All eyes are on Australia’s property market after the global financial crisis. It is the bellwether of Australia’s emotional health and there are few who would argue that prices are inflated and affordability is low.
But if the property market was fragile before the crash, it is even more so now. Many people who suffered big losses on shares will be forced to sell property to cover margin-loan calls and other debts. Then there is the big wildcard – jobs. A serious recession would place many households under severe mortgage stress, forcing more property onto the market.
On the upside, interest rates have been slashed 1.25 per cent to 6.0 per cent with economists tipping 5.0-5.5 per cent by year-end. Housing supply remains tight, immigration is at record levels, employment is respectable, corporate performance outside of finance and property is solid, and rents are high (the last five factors are highly vulnerable to recession). Meanwhile, the Federal Government has guaranteed deposits and lending to boost system liquidity and debt.
This is the brave new property world in which the players will jockey for position. Gone are the days when anyone could invest in property and bank on a capital gain. In fact, capital losses are more likely to be the norm for those who bought at the peak.
For those willing to play, those with deep pockets, those with an appetite for debt, or those simply making lifestyle/lifecycle investments, strategic investment is critical to minimising risk at this stage of the property cycle.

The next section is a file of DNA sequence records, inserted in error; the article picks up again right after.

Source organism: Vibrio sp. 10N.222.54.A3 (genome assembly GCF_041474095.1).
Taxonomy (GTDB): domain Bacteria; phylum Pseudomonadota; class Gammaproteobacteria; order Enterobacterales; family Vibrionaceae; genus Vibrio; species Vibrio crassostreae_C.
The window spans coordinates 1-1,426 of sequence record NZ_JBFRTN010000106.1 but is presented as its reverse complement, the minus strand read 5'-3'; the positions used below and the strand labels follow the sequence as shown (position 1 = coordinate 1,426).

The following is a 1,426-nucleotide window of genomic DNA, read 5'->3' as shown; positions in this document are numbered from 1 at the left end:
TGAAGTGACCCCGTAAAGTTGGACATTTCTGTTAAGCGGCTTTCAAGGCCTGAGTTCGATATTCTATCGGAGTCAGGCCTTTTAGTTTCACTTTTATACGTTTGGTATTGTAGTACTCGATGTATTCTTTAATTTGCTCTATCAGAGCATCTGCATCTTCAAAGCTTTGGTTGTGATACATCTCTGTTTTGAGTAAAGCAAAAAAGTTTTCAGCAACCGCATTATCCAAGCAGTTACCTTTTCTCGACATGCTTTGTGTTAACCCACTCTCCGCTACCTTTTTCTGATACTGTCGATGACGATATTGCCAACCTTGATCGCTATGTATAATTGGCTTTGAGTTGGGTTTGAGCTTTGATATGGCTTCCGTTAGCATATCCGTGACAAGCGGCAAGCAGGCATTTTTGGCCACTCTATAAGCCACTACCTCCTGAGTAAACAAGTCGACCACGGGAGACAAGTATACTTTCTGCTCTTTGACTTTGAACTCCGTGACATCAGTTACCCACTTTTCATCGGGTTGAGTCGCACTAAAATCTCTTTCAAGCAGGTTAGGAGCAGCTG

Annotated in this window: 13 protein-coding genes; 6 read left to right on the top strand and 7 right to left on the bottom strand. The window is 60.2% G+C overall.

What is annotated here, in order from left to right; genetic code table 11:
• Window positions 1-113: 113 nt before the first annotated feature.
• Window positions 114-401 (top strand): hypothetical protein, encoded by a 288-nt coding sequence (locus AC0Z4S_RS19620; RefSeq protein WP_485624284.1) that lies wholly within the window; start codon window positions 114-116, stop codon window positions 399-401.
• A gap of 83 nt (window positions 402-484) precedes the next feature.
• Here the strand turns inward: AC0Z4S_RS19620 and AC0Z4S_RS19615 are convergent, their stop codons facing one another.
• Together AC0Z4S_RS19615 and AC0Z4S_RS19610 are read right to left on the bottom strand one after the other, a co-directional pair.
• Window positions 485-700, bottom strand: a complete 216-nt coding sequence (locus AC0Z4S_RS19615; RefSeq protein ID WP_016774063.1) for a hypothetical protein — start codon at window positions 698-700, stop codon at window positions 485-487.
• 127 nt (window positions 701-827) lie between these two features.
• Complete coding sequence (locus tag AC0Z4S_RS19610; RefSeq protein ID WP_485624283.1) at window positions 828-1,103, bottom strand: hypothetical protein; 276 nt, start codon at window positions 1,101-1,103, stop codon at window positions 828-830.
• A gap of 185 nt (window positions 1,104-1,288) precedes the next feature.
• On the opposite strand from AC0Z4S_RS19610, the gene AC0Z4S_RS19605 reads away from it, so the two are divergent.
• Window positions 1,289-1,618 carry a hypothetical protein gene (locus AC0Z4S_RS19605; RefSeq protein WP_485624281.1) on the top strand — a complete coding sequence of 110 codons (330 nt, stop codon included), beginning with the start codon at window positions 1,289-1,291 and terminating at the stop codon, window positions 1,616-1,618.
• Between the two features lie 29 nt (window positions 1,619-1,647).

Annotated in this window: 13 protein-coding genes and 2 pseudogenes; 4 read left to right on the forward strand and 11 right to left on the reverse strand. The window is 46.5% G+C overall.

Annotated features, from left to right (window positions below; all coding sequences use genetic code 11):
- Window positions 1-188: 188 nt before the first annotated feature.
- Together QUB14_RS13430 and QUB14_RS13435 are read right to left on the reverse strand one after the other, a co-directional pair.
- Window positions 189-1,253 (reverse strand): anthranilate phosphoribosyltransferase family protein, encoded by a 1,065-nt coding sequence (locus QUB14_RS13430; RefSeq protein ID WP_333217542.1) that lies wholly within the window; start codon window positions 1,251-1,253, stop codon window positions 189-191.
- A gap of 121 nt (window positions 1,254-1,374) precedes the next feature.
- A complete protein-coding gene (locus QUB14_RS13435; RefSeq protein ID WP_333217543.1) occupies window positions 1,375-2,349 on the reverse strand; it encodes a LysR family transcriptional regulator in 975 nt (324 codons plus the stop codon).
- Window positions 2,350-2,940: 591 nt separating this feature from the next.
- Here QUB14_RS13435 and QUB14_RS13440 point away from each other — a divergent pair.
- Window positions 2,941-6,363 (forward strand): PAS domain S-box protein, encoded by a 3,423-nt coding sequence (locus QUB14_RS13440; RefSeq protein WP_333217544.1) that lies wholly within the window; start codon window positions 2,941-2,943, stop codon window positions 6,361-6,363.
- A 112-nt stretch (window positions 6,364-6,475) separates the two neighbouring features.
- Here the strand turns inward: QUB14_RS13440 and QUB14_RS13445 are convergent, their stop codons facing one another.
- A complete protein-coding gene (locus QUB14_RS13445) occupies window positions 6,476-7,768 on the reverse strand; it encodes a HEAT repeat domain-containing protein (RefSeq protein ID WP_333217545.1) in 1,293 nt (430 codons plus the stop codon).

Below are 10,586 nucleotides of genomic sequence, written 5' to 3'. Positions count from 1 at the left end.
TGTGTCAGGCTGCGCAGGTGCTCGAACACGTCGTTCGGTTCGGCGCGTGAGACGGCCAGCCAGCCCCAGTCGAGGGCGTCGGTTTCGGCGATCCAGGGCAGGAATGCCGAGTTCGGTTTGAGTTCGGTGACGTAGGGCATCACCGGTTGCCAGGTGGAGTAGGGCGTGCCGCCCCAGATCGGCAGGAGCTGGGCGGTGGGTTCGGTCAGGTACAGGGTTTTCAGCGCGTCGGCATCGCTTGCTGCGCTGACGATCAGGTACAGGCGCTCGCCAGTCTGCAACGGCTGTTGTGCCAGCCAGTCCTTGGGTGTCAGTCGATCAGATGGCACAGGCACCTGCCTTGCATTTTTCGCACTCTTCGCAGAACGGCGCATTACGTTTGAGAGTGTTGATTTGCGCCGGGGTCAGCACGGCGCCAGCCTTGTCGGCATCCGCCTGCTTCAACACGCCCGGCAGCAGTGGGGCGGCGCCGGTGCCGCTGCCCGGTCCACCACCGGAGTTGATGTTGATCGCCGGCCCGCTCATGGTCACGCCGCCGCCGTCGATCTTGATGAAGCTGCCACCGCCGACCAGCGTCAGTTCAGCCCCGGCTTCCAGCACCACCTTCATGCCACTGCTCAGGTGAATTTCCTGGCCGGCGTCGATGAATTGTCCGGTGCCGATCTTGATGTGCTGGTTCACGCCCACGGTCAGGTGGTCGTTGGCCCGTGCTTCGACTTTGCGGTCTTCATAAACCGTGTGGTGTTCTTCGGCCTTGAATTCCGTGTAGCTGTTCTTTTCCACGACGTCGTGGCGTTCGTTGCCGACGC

Strategies to help navigate this market include:Be cautious. If the government is guaranteeing lending, it means it is propping up house prices. In other words, it is very hard to determine the true value of houses as an investment and to predict price movements. The only thing you can be reasonably certain of is that houses are trading well above true value and prices should fall to meet the market. This means it is a buyer’s market and buyers should use this to their advantage. Research local demographics carefully. The economic fall-out of the financial crisis is like to impact on some locations more than others. “Recession-proof” locations should be sought – those with limited supply, areas likely to attract retiring baby boomers (with enough young people and facilities to provide some economic grunt), and areas with attractive economic profiles will offer some cushioning. Look for “cash-flow” positive properties – properties for which rental incomes significantly outpace mortgage repayments and expenses. These not only provide a return on your investment but provide a cushion in the event of a broad-based market decline. At the moment, cash-flow positive properties can be hard to find given inflated housing prices. But rents are high and vacancies are at record lows thanks to record immigration and tight housing supply. Population pressures are unlikely to abate in the near term, nor will the housing shortage. Should housing prices fall, rental returns should improve marginally in some sectors, offering yield opportunities. The flip-side of this is that the onset of a serious recession would also bring a fall in rents. This suggests opportunities may exist in the lower-end property market. Buying cheaper properties means the potential to lose capital is less in the event of a major fall and that rentals are likely to fall less proportionately. Monopoly fans will also remember that the path to winning lies not in snatching up the expensive Mayfair properties but the inexpensive properties that have a greater market at the cheap end of the board. In the end, it all comes down to price and matching sellers with buyers. Once you have researched your location and evaluated its rental outlook, pick 10 or more properties that meet your requirements. Then, in States that allow buyers to place bids without buying, place an offer 20 per cent to 30 per cent below the asking price. One of these vendors is likely to respond at least with a counter-offer. Property fundamentals will remain constant, even in a depressed market. Pick properties close to amenities such as public transport, schools and shops; and close to cities, major employers and in regions with a diverse industry base.